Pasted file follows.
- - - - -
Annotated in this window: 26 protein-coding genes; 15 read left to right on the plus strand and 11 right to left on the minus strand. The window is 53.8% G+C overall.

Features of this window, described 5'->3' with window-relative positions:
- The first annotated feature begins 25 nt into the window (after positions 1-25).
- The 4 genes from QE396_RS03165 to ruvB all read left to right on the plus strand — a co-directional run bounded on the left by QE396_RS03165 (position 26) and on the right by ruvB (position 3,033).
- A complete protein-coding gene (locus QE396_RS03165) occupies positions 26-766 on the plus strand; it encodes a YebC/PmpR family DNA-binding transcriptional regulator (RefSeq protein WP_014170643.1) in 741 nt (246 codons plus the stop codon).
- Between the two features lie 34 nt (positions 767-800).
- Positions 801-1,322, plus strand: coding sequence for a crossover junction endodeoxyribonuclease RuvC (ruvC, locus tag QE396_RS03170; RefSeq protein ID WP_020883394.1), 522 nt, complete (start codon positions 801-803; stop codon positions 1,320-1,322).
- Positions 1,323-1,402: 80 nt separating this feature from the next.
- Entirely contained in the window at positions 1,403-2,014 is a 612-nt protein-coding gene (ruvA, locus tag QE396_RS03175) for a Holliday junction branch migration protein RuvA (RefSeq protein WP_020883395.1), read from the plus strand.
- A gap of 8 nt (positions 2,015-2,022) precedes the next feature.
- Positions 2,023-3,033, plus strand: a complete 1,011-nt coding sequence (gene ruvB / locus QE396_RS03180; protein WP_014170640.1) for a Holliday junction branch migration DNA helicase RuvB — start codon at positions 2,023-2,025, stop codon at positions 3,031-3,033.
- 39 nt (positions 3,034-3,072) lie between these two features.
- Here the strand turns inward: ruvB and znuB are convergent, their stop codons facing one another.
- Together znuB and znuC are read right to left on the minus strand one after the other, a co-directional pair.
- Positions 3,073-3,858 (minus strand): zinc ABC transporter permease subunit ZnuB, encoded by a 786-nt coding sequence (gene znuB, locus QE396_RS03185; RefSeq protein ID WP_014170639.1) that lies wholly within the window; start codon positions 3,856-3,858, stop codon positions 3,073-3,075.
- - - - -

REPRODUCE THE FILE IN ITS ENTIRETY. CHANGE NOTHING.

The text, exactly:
Annotated in this window: 26 protein-coding genes; 15 read left to right on the plus strand and 11 right to left on the minus strand. The window is 53.8% G+C overall.

Features of this window, described 5'->3' with window-relative positions:
- The first annotated feature begins 25 nt into the window (after positions 1-25).
- The 4 genes from QE396_RS03165 to ruvB all read left to right on the plus strand — a co-directional run bounded on the left by QE396_RS03165 (position 26) and on the right by ruvB (position 3,033).
- A complete protein-coding gene (locus QE396_RS03165) occupies positions 26-766 on the plus strand; it encodes a YebC/PmpR family DNA-binding transcriptional regulator (RefSeq protein WP_014170643.1) in 741 nt (246 codons plus the stop codon).
- Between the two features lie 34 nt (positions 767-800).
- Positions 801-1,322, plus strand: coding sequence for a crossover junction endodeoxyribonuclease RuvC (ruvC, locus tag QE396_RS03170; RefSeq protein ID WP_020883394.1), 522 nt, complete (start codon positions 801-803; stop codon positions 1,320-1,322).
- Positions 1,323-1,402: 80 nt separating this feature from the next.
- Entirely contained in the window at positions 1,403-2,014 is a 612-nt protein-coding gene (ruvA, locus tag QE396_RS03175) for a Holliday junction branch migration protein RuvA (RefSeq protein WP_020883395.1), read from the plus strand.
- A gap of 8 nt (positions 2,015-2,022) precedes the next feature.
- Positions 2,023-3,033, plus strand: a complete 1,011-nt coding sequence (gene ruvB / locus QE396_RS03180; protein WP_014170640.1) for a Holliday junction branch migration DNA helicase RuvB — start codon at positions 2,023-2,025, stop codon at positions 3,031-3,033.
- 39 nt (positions 3,034-3,072) lie between these two features.
- Here the strand turns inward: ruvB and znuB are convergent, their stop codons facing one another.
- Together znuB and znuC are read right to left on the minus strand one after the other, a co-directional pair.
- Positions 3,073-3,858 (minus strand): zinc ABC transporter permease subunit ZnuB, encoded by a 786-nt coding sequence (gene znuB, locus QE396_RS03185; RefSeq protein ID WP_014170639.1) that lies wholly within the window; start codon positions 3,856-3,858, stop codon positions 3,073-3,075.